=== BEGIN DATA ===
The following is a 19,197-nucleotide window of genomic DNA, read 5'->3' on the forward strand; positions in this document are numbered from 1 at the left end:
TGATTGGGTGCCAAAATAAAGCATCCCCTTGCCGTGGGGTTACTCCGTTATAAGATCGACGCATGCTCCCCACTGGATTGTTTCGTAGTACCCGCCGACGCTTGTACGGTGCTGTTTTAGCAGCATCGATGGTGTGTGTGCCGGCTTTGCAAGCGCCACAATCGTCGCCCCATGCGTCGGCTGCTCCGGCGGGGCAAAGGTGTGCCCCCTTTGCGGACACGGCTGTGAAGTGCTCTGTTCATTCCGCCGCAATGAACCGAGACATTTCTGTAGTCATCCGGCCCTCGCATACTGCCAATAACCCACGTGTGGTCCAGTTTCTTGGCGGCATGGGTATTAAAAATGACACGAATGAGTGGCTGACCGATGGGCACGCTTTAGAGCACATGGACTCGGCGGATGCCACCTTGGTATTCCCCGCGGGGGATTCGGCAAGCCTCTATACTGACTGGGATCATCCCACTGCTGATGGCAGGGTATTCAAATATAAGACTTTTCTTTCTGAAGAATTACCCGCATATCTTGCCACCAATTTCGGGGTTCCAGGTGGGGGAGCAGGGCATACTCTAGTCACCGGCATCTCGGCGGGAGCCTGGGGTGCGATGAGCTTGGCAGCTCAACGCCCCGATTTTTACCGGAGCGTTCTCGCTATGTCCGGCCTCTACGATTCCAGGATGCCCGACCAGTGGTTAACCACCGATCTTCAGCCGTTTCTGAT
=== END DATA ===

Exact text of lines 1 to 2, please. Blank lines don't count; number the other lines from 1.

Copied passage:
The following is a 19,197-nucleotide window of genomic DNA, read 5'->3' on the forward strand; positions in this document are numbered from 1 at the left end:
TGATTGGGTGCCAAAATAAAGCATCCCCTTGCCGTGGGGTTACTCCGTTATAAGATCGACGCATGCTCCCCACTGGATTGTTTCGTAGTACCCGCCGACGCTTGTACGGTGCTGTTTTAGCAGCATCGATGGTGTGTGTGCCGGCTTTGCAAGCGCCACAATCGTCGCCCCATGCGTCGGCTGCTCCGGCGGGGCAAAGGTGTGCCCCCTTTGCGGACACGGCTGTGAAGTGCTCTGTTCATTCCGCCGCAATGAACCGAGACATTTCTGTAGTCATCCGGCCCTCGCATACTGCCAATAACCCACGTGTGGTCCAGTTTCTTGGCGGCATGGGTATTAAAAATGACACGAATGAGTGGCTGACCGATGGGCACGCTTTAGAGCACATGGACTCGGCGGATGCCACCTTGGTATTCCCCGCGGGGGATTCGGCAAGCCTCTATACTGACTGGGATCATCCCACTGCTGATGGCAGGGTATTCAAATATAAGACTTTTCTTTCTGAAGAATTACCCGCATATCTTGCCACCAATTTCGGGGTTCCAGGTGGGGGAGCAGGGCATACTCTAGTCACCGGCATCTCGGCGGGAGCCTGGGGTGCGATGAGCTTGGCAGCTCAACGCCCCGATTTTTACCGGAGCGTTCTCGCTATGTCCGGCCTCTACGATTCCAGGATGCCCGACCAGTGGTTAACCACCGATCTTCAGCCGTTTCTGAT